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101 Gifts from a Knight's Lord

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Just casting out for ideas for gifts that a knight's lord could bestow upon them at Christmas.

Typically my knights get a new set of feast clothing, occasionally a replacement horse if one died, and then sometimes something odd.

Some examples have been; A large coat of arms for their feast hall (5 Glory), A pair of Saxon dice (Gaming +2, but caught cheating on a fumble), a wonderful cat to boost a flagging estates fortunes, a book of etiquette (yearly courtesy check).

I'm looking to harness the collective creativity here and come up with 101 more gift ideas. Please chime in!  :)

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In my campaign, after a PK unhorsed Gawaine during a (lucky) joust, he gracefully give a pair of golden spurs as a reward (1 £).

Otherwise, the lord could give a tapestry depicting some great dead of the PK (or his father).

The reward should be a special gift for special occasions. Not an ordinary one each christmas.

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This is a great thread, and possibly at the end we could try to build a table for rolling on it.

However, I feel that Tizun Thane got it right: we should make differences between "special gifts for special times" and "ordinary, yearly Christmas gifts".

In particular, I feel that:

- an "ordinary" Christmas gift should be much lower in value than £1 and it should not give any significant mechanic effect, but just fluff effects.

- a "special" gift should give mechanic effects and/or be £1 or more of value.


In this sense, all the gifts in the first post by BioKeith should be "Special" with the possible exception of the "5 Glory Coat of Arms" (since 5 Glory is not that much).

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Yeah, I think it's traditional for a Lord to give his knights gifts, and to get gifts from them in return, and it all kind of cancels itself out, generally. There was a year in GPC where Uther gives everyone more lavish gifts than usual, I believe, that might be a good indicator of things. I could see value in a chart showing the kinds of things that would be given as gifts, but have no mechanical benefits, and maybe an option on the chart for rolling on better tables. Since I generally try and keep all the dice either d20s or d6s when dealing with Pendragon, maybe have the first table be normal items, but on a 20, roll on the next table, and same on the next table, getting progressively better. Then, maybe due to yearly actions or Glory or something, you might get bonuses on the table. Something like that.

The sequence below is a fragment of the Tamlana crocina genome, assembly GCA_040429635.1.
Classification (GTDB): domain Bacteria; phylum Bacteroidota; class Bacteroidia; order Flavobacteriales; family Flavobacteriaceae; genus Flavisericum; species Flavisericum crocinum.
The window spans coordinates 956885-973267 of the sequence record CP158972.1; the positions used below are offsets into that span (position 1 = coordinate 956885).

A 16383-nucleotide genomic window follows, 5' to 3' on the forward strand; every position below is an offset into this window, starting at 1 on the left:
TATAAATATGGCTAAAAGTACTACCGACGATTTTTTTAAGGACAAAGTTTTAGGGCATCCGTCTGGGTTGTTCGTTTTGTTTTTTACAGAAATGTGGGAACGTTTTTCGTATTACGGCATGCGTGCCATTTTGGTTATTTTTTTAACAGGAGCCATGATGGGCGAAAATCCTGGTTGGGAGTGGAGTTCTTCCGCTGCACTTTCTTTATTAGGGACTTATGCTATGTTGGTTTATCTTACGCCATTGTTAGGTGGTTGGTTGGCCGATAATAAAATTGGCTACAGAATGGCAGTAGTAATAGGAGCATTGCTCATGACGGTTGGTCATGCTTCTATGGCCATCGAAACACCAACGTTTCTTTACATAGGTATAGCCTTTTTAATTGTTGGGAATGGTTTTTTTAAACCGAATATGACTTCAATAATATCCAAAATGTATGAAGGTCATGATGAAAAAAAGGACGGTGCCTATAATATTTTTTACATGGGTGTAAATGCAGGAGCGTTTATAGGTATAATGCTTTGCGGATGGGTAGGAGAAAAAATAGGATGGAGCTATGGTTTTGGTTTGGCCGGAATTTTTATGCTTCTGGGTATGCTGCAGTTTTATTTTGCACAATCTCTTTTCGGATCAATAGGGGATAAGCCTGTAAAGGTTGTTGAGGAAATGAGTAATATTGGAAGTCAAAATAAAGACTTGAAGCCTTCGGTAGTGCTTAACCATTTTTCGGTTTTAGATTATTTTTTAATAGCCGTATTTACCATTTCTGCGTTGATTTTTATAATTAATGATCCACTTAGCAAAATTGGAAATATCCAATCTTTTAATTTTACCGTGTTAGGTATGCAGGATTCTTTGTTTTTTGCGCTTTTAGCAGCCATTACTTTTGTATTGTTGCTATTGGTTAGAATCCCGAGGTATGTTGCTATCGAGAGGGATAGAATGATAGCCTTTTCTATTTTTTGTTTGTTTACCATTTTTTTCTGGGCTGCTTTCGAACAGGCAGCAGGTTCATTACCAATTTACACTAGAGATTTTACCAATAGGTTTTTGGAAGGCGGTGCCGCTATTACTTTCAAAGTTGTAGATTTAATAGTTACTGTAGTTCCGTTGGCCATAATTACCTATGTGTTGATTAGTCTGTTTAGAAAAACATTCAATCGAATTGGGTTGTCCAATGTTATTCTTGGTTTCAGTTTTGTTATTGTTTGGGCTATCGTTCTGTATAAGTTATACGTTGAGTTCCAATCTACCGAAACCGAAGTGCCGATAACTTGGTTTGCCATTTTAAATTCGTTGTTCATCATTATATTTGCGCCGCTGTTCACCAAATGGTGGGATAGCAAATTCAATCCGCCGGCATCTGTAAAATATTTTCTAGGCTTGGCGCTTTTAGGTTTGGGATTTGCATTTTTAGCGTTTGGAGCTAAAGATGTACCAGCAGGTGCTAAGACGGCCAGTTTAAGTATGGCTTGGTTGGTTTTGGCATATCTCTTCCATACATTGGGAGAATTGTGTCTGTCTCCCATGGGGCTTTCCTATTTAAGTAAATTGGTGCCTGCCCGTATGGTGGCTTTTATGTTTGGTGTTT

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The value of the gifts should general also reflect the rank and income level of the recipient. That is, an ordinary gift for a estate holder is going to be much better than an ordinary gift (and probably most special gifts) for a vassal or household knight. In my campaign's I've given out:

New weapons, armor, horses (normal and special), books, special honors and titles (with associated glory), tapestries, furniture, mosaics, statues, and other stuff that I've forgotten.


Having gifts come with glory also helps to keep minor gifts special (I'ts not just a new sword, but a gift from the King!)

One thing I'll note is that stuff like statues and tapestries are great rewards as they are rewards that don't really impact game mechanics the way better armor or a better mount might. In fact such gifts can also be used to draw excess wealth away from player knights. In my current campaign the PKs managed to get a hall for their knightly order and have pent a small fortune outfitting and maintaining the place. Just the cost of transporting the statues of the founding members from the manors where they were at to thier hall cost a considerable amount.


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Chaos stalks my world, but she's a big girl and can take of herself.

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A couple more things I've added for this year:

  • An illuminated manuscript (copy of an old Latin text revealing mysterious events that took place during the roman occupation. Takes 2 weeks to study. Succeed at a Read roll and receive a Faerie Lore check
  • Fancy Feast clothes (+1 to App this year)
  • Fancy Hunting armor (+1 protection)
  • A Cambrian Steel blade (+1 to Sword skill in the first round of combat, not in battle)
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